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Monday: Passing on God’s Word — 12 Comments

  1. William Tyndale (1494-1536) stands as one of the giants of the Protestant Reformation. His work in translating the Bible into the English language is monumental. Unlike Wycliffe, who translated the Latin Vulgate into Middle English, He translated the Bible from the Hebrew and Greek into Middle English based mainly on the work of Erasmus. The significance of this work is evidenced by noting that the Great Bible (Coverdale), The Bishops Bible, and The King James Bible use large sections of Tyndale's Bible with only minor changes. Just to be sure that we understand the significance of this, The later translators were not being lazy like some of my students and copied bits of Tyndale's work just to save time. They checked and rechecked the translation before admitting that he had done a pretty good job.

    While Tyndale was an excellent scholar and could have done this work as a mental exercise just because of the challenge, he had a more political goal in mind. Like most of the Protestant Reformers, he challenged the notion that the Church had ultimate control over the interpretation and dissemination of Scripture, He was well aware that the church was using this for their own ends. By making the scripture available to the common man he broke this strangle hold on knowledge and understanding. And that is why the Church took such exception to his work.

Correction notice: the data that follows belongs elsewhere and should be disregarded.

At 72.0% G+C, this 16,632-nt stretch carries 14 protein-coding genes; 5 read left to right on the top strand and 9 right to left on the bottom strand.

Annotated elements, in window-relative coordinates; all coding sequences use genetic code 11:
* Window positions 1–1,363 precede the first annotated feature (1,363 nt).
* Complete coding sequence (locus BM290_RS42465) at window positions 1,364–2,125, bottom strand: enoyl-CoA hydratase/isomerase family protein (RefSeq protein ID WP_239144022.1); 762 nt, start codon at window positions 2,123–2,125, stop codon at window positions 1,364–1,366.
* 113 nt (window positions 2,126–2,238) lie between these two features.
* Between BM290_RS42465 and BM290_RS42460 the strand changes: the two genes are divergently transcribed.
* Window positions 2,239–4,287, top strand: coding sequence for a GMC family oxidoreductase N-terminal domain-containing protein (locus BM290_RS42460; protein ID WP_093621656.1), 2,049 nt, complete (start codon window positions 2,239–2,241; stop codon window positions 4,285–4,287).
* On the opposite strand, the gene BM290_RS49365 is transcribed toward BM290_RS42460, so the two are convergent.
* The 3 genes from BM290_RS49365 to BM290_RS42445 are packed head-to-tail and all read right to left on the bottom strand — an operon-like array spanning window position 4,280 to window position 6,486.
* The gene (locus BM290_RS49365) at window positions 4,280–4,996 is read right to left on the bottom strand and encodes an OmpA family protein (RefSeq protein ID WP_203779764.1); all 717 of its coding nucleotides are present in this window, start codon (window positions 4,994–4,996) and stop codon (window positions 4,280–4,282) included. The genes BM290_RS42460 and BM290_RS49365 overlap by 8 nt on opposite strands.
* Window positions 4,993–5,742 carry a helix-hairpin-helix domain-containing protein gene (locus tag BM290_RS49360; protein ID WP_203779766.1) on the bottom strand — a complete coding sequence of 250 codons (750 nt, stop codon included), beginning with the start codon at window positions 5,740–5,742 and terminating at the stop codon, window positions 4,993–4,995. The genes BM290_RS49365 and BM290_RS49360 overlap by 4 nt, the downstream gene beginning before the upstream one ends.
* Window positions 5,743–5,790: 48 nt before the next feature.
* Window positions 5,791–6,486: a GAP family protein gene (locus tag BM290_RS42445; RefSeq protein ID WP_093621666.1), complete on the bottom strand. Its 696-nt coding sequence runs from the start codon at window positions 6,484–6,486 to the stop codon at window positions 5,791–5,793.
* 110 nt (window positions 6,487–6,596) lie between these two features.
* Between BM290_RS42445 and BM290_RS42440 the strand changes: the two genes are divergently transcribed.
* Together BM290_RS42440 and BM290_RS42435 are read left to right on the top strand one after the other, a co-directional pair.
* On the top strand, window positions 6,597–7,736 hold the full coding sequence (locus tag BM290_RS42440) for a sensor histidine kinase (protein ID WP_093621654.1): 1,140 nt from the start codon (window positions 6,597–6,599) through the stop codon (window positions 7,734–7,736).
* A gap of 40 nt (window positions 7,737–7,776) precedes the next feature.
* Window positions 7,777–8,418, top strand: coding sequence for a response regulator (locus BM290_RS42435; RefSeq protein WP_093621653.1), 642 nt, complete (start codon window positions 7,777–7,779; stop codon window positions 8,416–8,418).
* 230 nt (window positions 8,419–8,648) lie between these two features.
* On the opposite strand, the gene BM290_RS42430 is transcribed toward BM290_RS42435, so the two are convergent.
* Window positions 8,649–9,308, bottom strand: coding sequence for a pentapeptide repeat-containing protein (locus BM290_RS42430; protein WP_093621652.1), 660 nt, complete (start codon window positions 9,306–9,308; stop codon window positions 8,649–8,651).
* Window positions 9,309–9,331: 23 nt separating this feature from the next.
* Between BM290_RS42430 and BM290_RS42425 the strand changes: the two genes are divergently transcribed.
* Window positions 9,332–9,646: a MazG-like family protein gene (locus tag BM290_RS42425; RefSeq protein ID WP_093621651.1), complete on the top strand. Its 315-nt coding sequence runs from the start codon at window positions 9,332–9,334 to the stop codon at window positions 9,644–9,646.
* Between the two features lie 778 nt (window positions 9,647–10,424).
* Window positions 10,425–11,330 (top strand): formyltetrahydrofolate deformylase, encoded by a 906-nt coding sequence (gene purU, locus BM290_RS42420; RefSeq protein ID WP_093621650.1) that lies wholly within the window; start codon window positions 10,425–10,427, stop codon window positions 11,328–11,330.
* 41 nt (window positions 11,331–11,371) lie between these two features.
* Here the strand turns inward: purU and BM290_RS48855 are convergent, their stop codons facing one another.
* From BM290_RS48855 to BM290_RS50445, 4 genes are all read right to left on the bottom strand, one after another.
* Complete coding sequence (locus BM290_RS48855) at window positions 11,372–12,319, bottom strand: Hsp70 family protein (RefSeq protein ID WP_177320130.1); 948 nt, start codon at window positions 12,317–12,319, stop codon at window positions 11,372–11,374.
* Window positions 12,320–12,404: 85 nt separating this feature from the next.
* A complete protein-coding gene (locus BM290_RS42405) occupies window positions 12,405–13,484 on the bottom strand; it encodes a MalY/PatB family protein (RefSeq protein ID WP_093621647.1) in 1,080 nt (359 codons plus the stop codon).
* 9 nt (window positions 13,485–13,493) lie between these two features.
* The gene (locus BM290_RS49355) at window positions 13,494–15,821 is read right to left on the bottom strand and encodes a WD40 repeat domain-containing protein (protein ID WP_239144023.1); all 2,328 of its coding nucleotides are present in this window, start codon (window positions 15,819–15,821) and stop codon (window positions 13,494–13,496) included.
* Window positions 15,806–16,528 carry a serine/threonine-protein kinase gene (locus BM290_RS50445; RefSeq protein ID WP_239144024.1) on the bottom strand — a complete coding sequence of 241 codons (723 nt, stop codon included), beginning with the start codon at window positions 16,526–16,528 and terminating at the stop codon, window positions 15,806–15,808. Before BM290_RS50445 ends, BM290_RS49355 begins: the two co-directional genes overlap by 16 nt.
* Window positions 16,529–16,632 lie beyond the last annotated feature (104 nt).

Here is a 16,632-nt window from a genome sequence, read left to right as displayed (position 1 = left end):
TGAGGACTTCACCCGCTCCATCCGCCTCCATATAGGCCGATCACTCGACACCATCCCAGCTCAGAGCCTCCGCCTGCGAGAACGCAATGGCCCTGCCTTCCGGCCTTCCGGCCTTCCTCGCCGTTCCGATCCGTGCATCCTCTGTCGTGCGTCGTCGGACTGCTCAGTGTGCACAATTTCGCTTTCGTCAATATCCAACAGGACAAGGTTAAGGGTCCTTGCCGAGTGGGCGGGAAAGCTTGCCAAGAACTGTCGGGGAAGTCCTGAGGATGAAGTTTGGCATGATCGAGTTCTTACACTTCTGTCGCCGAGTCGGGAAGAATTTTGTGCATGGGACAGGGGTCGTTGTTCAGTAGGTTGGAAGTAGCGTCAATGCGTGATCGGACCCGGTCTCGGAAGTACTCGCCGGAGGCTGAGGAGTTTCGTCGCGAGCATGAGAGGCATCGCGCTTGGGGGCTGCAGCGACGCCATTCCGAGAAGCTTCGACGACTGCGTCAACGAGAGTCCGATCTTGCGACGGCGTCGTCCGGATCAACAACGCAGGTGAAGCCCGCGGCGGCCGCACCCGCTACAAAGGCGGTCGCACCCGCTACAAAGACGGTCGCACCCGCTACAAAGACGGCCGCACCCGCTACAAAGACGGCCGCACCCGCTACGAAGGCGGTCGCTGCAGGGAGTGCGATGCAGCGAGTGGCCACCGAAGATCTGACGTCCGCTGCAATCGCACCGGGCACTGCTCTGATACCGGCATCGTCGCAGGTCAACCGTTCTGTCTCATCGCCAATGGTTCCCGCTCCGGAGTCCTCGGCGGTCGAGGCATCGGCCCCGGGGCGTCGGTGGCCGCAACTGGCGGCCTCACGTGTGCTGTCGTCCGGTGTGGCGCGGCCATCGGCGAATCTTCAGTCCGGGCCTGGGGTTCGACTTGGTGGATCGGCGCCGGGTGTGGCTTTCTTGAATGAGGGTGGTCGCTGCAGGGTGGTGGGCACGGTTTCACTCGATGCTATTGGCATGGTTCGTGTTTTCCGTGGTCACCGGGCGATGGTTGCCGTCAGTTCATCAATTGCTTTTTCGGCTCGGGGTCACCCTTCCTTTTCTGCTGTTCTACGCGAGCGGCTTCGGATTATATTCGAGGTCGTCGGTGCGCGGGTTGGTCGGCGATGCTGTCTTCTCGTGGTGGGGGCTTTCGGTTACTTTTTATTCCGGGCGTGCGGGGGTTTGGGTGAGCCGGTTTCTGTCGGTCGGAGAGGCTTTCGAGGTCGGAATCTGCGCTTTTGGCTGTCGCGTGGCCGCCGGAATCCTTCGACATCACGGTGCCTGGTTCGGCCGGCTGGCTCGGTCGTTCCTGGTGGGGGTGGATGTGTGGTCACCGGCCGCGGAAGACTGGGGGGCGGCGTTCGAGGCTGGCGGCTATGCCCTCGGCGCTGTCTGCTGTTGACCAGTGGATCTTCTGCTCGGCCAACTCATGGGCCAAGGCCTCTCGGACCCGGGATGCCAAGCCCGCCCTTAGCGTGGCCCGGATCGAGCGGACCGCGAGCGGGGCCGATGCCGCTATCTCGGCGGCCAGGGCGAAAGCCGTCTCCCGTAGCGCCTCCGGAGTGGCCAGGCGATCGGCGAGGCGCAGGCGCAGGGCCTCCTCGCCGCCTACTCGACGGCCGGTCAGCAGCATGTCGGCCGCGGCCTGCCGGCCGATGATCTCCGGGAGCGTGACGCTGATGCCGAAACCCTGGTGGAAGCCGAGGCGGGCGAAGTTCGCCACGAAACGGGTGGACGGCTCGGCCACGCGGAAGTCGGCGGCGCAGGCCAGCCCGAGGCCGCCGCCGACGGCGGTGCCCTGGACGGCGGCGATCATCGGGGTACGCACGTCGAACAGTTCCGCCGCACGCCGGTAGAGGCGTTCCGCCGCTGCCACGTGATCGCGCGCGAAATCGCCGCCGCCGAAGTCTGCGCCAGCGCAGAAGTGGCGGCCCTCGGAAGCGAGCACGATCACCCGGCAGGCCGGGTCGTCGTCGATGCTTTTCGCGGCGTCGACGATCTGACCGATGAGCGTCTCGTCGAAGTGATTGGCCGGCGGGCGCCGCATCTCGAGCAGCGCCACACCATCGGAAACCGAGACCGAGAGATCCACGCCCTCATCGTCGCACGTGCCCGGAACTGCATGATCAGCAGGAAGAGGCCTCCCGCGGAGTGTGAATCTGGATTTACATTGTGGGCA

Tyndale had moved to Holland to do his translation work. In his latter years he was condemned and given the opportunity to defend himself by writing. This was not accepted and ultimately he was strangled and burned at the stake. It should be noted that this followed a lot of Reformation unrest in Europe such as the Albigensians, the Lollards, the Hussites, the German Peasants' War, the Münster Anabaptist rebellion, and so on. In other words, the Papacy was beginning to realise that the world was changing for them.

    We sometimes take for granted the ready availability of the Bible in more translations than we can read in a lifetime. We can express opinions freely and practice our faith without fear. It does us well to remember the cost of that freedom.

  2. At desiringgod.org, you can find the article “William Tyndale: A Life Transformed by God’s Word” by John Piper. I recommend reading the whole thing as there are so many lessons in this story….among them, nothing in life happens by accident and every moment of time we have is precious for the singular purpose of sharing the gospel. Piper encourages us to not be lazy. The Bibles we hold in our hands came to us at such great cost and are beyond valuable!

    • The life of William Tyndale is a letter to all of us written by God to our hearts. Words have no power if they do not work a change in the heart and the heart does spring to action to give the words meaning. The love of God means nothing if it is not expressed in how we live our lives.

  3. In general I am not a fan of religious movies but I will say that one of my favorite movies is “God’s Outlaw: The Story of William Tyndale”.

    • How tough it was for the reformers..We now have the privilege to read God's word in any language/translation that we understand best.Let's now spread the word!

  4. “Your word is a lamp to my feet and a light to my path.” Ps. 119:105 - my prayer each day. My thankfulness to those reformers who were willing to give their lives so that I might have God’s word to study.